When Mom was thirteen, her father sent her away to Hathaway Brown, a select all-girls boarding school in Shaker Heights, Ohio, just outside of Cleveland. Her classmates came from some of the wealthiest and most accomplished families in Ohio. They were fast and sophisticated, far different from Mom, who remained in many ways the innocent country girl from West Virginia. Alone among her peers, she continued to attend church each Sunday – a prominent American Baptist church with an engaging pastor and innovative worship services. Many of her classmates would go on to attend some of the nation’s finest universities – Smith, Wellesley, Radcliffe and Barnard. As a straight-A student, Mom could have attended any of these schools, but my grandfather believed her education was sufficient at Hathaway Brown, which he perceived as a finishing school, a reflection of the times and of women’s role in society in the late 1940’s. Though she rarely contradicted her father’s decisions about her life, Mom had other ideas about college. There were no father-daughter college visits, but at least Grandpa accepted Mom’s ambition to attend college. Although she seriously considered all-girls Smith College in Massachusetts, she opted instead for the less pretentious, coeducational Wittenberg University in Springfield, Ohio, where she would eventually meet my dad and begin a new life.

Mom and Dad exchanged vows on September 1, 1951, and, nearly six decades later, they remain happily married, two people who share a love and devotion rarely seen in today’s fast-paced culture. That she has remained with my Dad for sixty years alone may qualify my mother for sainthood. I tease my father often that he “married up,” but he only laughs a little at this remark, for secretly he realizes just how true is the sentiment, and what a lucky man he has been.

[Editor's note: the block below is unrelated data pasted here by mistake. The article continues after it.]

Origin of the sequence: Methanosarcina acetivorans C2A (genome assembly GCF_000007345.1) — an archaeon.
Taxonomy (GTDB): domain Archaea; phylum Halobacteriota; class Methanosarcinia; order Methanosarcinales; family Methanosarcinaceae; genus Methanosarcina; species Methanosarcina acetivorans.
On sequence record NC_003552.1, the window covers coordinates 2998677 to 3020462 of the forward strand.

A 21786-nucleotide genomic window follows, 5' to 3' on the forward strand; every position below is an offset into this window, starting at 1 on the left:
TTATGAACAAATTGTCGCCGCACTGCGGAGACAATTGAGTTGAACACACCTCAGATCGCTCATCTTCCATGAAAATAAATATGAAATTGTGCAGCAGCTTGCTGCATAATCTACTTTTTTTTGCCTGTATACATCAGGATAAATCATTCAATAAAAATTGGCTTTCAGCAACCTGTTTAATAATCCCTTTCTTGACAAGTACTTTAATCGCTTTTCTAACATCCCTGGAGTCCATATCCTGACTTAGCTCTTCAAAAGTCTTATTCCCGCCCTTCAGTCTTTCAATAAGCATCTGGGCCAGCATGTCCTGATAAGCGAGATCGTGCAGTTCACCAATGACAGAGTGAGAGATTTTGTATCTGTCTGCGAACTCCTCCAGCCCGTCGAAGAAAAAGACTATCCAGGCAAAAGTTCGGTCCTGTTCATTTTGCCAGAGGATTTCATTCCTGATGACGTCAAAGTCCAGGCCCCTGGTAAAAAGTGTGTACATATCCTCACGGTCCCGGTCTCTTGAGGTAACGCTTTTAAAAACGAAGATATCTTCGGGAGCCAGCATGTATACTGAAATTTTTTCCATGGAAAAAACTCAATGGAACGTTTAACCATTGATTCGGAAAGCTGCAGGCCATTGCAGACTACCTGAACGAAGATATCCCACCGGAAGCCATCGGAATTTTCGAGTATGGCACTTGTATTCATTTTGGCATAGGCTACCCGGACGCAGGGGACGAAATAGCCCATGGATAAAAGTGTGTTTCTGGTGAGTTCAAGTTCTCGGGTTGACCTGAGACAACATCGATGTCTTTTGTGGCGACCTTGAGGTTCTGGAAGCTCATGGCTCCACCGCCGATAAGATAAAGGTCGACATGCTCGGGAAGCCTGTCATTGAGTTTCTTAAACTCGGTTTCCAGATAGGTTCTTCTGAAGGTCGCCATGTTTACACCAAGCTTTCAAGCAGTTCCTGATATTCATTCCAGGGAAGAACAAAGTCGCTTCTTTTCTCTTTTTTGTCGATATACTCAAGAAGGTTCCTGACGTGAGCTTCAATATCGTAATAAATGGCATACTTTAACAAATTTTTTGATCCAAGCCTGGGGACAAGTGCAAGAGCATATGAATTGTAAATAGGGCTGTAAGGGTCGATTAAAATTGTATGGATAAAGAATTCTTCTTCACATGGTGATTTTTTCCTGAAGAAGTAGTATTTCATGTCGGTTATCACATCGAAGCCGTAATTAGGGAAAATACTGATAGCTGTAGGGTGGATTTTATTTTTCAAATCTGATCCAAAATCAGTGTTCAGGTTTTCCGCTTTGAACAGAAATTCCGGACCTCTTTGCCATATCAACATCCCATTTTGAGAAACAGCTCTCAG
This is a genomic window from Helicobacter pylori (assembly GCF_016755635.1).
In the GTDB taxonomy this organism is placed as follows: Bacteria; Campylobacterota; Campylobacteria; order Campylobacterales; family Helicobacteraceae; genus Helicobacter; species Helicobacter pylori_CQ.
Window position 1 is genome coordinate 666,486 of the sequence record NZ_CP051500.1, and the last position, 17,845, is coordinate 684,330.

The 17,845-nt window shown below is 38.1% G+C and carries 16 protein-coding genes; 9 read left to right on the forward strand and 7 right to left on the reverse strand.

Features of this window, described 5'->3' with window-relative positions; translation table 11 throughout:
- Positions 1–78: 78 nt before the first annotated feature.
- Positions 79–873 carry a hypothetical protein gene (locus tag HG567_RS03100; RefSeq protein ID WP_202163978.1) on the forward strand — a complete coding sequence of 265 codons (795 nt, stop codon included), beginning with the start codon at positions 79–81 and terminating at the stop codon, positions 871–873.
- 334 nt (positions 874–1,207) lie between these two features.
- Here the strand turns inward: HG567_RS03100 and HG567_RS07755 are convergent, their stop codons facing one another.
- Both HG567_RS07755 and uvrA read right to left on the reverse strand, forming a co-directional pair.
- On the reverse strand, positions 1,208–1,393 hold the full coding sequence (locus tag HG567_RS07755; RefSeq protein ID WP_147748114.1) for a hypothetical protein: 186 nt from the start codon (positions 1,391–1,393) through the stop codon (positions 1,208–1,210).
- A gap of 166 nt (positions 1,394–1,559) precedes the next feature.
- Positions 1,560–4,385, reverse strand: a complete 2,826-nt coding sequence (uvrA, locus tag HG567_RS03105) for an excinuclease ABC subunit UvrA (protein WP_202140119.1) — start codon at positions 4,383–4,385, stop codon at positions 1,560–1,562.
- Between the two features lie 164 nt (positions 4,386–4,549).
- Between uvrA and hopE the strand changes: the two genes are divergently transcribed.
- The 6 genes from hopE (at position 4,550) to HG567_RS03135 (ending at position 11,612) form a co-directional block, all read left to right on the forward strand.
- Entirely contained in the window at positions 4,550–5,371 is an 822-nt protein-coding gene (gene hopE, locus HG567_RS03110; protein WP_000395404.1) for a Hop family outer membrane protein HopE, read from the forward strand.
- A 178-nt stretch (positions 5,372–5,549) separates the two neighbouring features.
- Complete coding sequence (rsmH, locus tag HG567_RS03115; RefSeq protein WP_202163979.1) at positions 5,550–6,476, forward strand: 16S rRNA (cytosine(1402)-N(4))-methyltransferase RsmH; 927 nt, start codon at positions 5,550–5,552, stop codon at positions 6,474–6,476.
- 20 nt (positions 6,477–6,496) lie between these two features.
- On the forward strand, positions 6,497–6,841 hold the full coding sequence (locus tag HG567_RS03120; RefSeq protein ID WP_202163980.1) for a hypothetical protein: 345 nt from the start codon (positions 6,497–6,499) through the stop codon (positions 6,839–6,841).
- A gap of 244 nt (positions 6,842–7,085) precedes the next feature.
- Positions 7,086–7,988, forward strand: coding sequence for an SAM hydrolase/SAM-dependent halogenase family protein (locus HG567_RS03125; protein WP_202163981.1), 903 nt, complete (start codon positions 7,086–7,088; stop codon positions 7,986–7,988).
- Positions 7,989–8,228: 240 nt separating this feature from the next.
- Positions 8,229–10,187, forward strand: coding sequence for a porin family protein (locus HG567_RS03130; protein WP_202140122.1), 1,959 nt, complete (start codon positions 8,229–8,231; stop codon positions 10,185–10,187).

A lesser person might well have despaired the kind of childhood that my mother lived, separated from a loving mother, living with an uncaring father and sent away to boarding school. But through it all my mom maintained a deep and abiding faith. It is, I believe, why she remains to this day secure in the face of life’s challenges and why her life is devoted to serving others: her family and her church, her former students, the PTA, a neighbor grieving over a lost relative, a homeless man on a street corner, anyone needing a helping hand. She is a woman of great empathy and compassion for others, almost to a fault, with little concern for self-recognition. Everyone who has ever met my mom has been swept away by her abundant optimism and sunny disposition. Whatever life throws her way, she can turn darkness into sunshine with an almost surreal energy.

My mother has always been compelled to serve. When I was growing up with my sister and brother in New Jersey, Mom took care of everyone and everything. She tended to our family in a way that is less appreciated in current times, but was profoundly important in developing our family’s character and strength. She was always there for us and, even when she started work, first as a librarian and later as a school teacher, she always managed each night to have dinner on the table, keep the house neat, and clean and fold the laundry. She fed and walked the dog, cleaned the dishes, chauffeured us to basketball practices and orchestra rehearsals, helped with our homework and still had time to prepare her lesson plans for the next day. When I played Little League, it was Mom with catcher’s mitt in hand, crouched down from forty-five feet away, who caught my formidable fastballs. She would never allow me to take something off my pitches to her, to treat her as a “girl,” for she was a solid athlete in her own right. At Hathaway Brown, she often reminded me, she was a star field hockey, basketball, and softball player, one who could keep up with her older brothers.